V-Shawl Woven in a Single Layer

Quite a while ago (years, actually) I read an article online about weaving a V-shaped shawl in double weave. On a 4 or more shaft floor loom, you wove two separate layers for a distance, then joined them together in a V shape by cutting the warp threads of one layer and weaving them as weft across the other layer. The V was to cover your back and the two long parts come over the shoulders and tie in front. I bookmarked the article, meaning to get to that project some day, but the day never came.

Now recently I find that quite a few people have been posting articles and videos about weaving the V-shawl (or smaller cowl) in a single, not double layer. I was intrigued and started looking for how-to information. The quality of online instruction varies, but I did find a couple of postings that helped me understand how to proceed and they all use a rigid heddle loom.

The basic idea is to warp your loom, then leave a portion unwoven, wind that onto the front beam, then start weaving the scarf about 16 or so inches from the beginning. You weave to within 16 or so inches of the end, then unwind the cloth from the front beam and untie the knots on the front rod. You then bring the unwoven warp around to the right or left side and weave it across as weft. Simple, right? Simple but not easy, as I always say about weaving. Creating tension and weaving with a consistent beat is tricky, but luckily I found some good advice and will share that later in this post.

Folded cowl is a continuous loop with the angled portion creating the V shape.

Most of the posts and videos describe the project as about 10 inches wide and 2.5 yards long, woven with DK weight wool yarn in a 7.5 or 8-dent heddle. The V shape portion of the cowl is roughly 10 by 10 inches and it is usually depicted as being worn in the front, not the back. The long circle of warp stripes can be twisted and worn around the neck for a warm and cozy winter scarf.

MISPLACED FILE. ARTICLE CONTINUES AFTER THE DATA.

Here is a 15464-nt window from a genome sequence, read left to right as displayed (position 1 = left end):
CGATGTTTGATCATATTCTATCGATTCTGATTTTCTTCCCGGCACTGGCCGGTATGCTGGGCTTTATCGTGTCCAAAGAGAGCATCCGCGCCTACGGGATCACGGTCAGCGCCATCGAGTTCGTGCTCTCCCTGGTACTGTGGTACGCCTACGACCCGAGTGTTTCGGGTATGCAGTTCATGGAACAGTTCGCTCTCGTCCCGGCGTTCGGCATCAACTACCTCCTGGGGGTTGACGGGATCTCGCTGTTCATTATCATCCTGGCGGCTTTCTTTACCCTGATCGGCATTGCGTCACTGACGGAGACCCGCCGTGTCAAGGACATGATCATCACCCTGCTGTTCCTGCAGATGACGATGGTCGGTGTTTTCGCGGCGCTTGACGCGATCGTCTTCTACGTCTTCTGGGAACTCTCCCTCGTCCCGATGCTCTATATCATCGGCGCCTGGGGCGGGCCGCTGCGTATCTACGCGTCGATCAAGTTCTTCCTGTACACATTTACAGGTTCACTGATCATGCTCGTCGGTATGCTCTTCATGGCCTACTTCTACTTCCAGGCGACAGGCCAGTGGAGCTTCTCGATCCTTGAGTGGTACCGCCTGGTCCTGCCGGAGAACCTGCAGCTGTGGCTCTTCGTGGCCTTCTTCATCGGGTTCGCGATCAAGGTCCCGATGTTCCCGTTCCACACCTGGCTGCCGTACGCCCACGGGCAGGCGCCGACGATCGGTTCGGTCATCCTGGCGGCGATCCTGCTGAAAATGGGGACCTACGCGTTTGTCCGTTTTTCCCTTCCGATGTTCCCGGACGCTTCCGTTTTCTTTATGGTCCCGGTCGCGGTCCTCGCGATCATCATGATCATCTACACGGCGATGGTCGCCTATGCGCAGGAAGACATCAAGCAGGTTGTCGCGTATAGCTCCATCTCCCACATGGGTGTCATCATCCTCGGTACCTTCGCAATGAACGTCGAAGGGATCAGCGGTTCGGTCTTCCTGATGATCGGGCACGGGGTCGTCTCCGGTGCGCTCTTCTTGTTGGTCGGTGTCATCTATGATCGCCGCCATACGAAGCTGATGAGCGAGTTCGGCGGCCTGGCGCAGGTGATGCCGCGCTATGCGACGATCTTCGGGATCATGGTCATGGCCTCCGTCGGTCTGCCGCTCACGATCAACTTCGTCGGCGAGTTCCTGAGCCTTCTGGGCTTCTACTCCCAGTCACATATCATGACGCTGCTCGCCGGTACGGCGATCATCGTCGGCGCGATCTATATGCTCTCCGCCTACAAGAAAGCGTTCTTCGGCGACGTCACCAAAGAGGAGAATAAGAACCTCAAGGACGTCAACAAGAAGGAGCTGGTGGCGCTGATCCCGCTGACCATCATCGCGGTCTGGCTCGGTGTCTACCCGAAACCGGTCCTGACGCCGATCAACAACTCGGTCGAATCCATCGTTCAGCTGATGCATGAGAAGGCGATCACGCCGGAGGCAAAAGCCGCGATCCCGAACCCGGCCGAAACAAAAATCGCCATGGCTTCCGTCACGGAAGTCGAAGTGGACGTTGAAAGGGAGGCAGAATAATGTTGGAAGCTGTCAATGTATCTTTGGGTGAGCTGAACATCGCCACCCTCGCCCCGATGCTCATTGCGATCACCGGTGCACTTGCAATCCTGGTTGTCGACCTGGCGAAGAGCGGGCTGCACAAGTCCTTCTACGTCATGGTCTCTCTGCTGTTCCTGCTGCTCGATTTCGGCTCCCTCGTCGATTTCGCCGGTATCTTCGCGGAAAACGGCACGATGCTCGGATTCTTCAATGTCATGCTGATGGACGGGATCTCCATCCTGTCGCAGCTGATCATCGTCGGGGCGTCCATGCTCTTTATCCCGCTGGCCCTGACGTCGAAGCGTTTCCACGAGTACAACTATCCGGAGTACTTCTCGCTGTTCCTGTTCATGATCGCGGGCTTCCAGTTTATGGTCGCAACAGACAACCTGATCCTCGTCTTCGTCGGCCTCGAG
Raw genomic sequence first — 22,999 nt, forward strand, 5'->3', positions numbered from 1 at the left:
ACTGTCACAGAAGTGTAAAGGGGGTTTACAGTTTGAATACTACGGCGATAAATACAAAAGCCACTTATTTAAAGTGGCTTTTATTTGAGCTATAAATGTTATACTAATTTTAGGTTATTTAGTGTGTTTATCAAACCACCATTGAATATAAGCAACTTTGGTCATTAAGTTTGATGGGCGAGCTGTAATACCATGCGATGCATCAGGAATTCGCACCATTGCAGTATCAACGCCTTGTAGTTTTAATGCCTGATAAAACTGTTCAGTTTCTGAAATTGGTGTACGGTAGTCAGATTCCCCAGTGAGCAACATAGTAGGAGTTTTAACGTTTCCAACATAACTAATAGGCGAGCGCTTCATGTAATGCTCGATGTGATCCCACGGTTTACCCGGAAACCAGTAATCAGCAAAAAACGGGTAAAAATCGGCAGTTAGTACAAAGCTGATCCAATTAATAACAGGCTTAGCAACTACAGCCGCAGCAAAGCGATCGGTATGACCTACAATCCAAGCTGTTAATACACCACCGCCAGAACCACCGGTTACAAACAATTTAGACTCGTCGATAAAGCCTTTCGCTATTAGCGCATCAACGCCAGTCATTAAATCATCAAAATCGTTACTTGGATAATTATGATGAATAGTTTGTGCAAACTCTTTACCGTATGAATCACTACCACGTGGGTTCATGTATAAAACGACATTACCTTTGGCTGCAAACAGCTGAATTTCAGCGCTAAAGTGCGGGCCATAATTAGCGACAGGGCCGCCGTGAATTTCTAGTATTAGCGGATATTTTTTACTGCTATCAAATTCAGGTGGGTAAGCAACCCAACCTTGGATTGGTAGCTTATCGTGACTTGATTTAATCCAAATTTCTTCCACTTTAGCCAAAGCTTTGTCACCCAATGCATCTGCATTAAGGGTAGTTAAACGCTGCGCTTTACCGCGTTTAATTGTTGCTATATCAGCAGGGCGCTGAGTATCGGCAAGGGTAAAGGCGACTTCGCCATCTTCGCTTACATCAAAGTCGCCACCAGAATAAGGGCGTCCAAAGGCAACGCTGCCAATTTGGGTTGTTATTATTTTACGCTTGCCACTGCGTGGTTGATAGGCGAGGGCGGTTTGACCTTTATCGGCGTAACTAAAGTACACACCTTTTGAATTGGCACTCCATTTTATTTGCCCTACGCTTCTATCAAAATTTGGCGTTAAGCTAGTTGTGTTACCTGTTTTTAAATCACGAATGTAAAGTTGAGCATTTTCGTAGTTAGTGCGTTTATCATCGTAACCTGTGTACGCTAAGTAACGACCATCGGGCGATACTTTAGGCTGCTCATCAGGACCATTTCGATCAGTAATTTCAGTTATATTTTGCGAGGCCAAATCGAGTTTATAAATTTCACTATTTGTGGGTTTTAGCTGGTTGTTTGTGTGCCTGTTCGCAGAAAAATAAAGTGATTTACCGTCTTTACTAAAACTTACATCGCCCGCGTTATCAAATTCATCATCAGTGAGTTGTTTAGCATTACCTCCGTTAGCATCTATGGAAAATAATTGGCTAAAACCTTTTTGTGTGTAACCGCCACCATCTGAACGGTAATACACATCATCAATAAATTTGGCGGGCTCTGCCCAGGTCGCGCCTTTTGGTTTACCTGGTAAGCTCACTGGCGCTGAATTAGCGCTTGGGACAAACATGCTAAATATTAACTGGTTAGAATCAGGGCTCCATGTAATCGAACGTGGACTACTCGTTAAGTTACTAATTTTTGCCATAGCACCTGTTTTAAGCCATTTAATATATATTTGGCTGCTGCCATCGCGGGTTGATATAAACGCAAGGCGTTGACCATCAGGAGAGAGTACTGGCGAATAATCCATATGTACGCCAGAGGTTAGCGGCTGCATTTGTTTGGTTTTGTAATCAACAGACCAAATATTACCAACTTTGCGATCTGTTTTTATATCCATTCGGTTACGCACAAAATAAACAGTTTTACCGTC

I made mine with rayon chenille in a 12.5-dent heddle. I have a cone of chocolate brown chenille and one of a variegated chenille dyed in rust, navy, purple and teal. I alternated stripes of the two yarns in the warp, then advanced about 20 inches before beginning weaving with the chocolate brown yarn as weft. I intended for the striped loop to be small, not long enough to twist around my head since I don’t like anything wrapped tightly around my neck. I intended it to drape in a U-shaped cowl which I wear in front, with the V in back.

I wove to within 20 inches of the end, then unrolled the part I had woven and untied the knots on the front rod. Slowly and with some difficulty, I found each successive warp end of the front and wove a row across the warp at the back end. The dark colored yarns, fuzzy quality and my rather poor eyesight made it hard to see, but I managed to weave the intersecting warps in a slightly flattened rectangle, which became a perfect square after wet-finishing. I am debating whether to make another one with a slightly longer warp, so as to loosely twist the drapey chenille scarf over my head, or just go back to the original idea of a wider shawl done in double weave on a floor loom. I would say I am leaning toward the latter.

Front end of warp crossing back end of warp from left to right.

Now for credit where it is due. I first read about this project in a post by Weft Blown. Then I looked for videos and found this very good one by Kari Fell. There are lots of other posts and videos out there, too many to mention, but I would like to thank my sources for their good information and encouragement.


2 thoughts on “V-Shawl Woven in a Single Layer

  1. I think your shawl turned out beautiful. I have made a longer version so that you can give it a twist. You are right, they are not difficult, just a bit challenging. Well done!

    Like

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